I read this article with interest. I’ve noticed the creep of automated services in the last ten years. Who goes into gas stations any more, unless you need a candy bar. Given the fact that these machines are a fixed cost investment (as opposed to an ongoing expense, like labor), I expect to see more and more of these. When reading this article, what every employee has to ask themselves is ‘Am I an elevator attendant or a bank teller?’.
I remember reading a story in Analog, years ago, about a general purpose robot and the societal dysfunction it caused. These robots could do everything a human being could, but 24 hours a day, rather than 8. Of course, this caused riots among workers, afraid of their jobs being turned over to the robots. Luckily, workers’ organizations and employers were able to come to an compromise–businesses couldn’t own these robots, only people could. Businesses would rent them from individuals, who would thus be able to earn a living.
That’s science fiction for you: both the problems and solutions are outlined in black and white. What we see nowadays is greyer–more and more ATMs are installed, yet tellers are being hired. Robots aren’t general purpose (and humanoid)–they’re slipping into the mainstream industry by industry. People aren’t rioting in protest of robots–they’re traveling extra distance to use them.
But the issues raised are still the same. Every machine that replaces a person (or two and one half people) causes a very real impact on the bottom line of the employee. At the same time, if a business can cut its labor costs, it will need to do so (especially if its competitors are also heading down the automation path). These differences revisit the old labor vs. capital divide (wouldn’t Marx and Engels be proud?), and the answers aren’t simple (or completely known, for that matter).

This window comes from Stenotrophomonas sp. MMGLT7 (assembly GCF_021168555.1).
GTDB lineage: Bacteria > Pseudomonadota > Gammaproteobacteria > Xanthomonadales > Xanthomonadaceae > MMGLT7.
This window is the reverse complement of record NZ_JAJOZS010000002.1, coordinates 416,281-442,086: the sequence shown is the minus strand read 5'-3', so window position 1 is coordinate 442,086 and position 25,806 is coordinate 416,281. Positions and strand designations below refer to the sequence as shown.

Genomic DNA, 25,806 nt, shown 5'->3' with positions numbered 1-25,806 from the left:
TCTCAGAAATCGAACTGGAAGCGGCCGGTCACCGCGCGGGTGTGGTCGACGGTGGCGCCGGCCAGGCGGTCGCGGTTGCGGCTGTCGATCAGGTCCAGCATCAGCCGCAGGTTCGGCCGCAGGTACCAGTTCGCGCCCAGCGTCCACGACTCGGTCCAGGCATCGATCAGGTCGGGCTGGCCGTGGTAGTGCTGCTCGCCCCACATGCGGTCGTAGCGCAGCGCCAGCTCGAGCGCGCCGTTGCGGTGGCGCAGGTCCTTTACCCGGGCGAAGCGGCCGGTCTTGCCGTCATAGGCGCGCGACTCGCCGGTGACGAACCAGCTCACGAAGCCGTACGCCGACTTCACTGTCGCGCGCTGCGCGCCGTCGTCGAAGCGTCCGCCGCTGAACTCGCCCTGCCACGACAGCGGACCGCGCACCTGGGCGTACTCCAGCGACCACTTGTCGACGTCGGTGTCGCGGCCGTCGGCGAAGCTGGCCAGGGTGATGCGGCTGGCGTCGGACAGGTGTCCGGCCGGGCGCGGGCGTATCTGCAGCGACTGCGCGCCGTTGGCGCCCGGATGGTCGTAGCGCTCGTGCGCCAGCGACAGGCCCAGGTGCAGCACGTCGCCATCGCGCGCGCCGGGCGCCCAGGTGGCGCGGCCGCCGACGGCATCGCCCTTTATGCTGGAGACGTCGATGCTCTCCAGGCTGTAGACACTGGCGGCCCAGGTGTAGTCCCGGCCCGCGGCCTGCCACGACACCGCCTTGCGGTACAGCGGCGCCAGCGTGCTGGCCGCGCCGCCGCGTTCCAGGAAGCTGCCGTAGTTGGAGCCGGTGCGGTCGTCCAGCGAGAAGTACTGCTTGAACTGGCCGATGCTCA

(The same issues arise in offshoring, and Bob Lewis comments here (sorry, you have to register to read the article). He states that the labor and capital national economies have been coupled for a long time, but now are being decoupled. He doesn’t have any answers, either.)
Technology has been automating away jobs since the Industrial Revolution, if not before. Things have worked out fine in the past, but it hasn’t always been pleasant to live through.
I don’t see any substantive debate on the nature of labor disempowerment. Perhaps this is because “we’ve seen this before, and it has always worked out” or because it’s an uncomfortable issue (especially in an election year) or because “we don’t have any real leaders anymore” or because we’re all vegetated by the modern opiate of the masses? I don’t know whether labor will riot, but brushing the issue under the rug certainly isn’t going to help.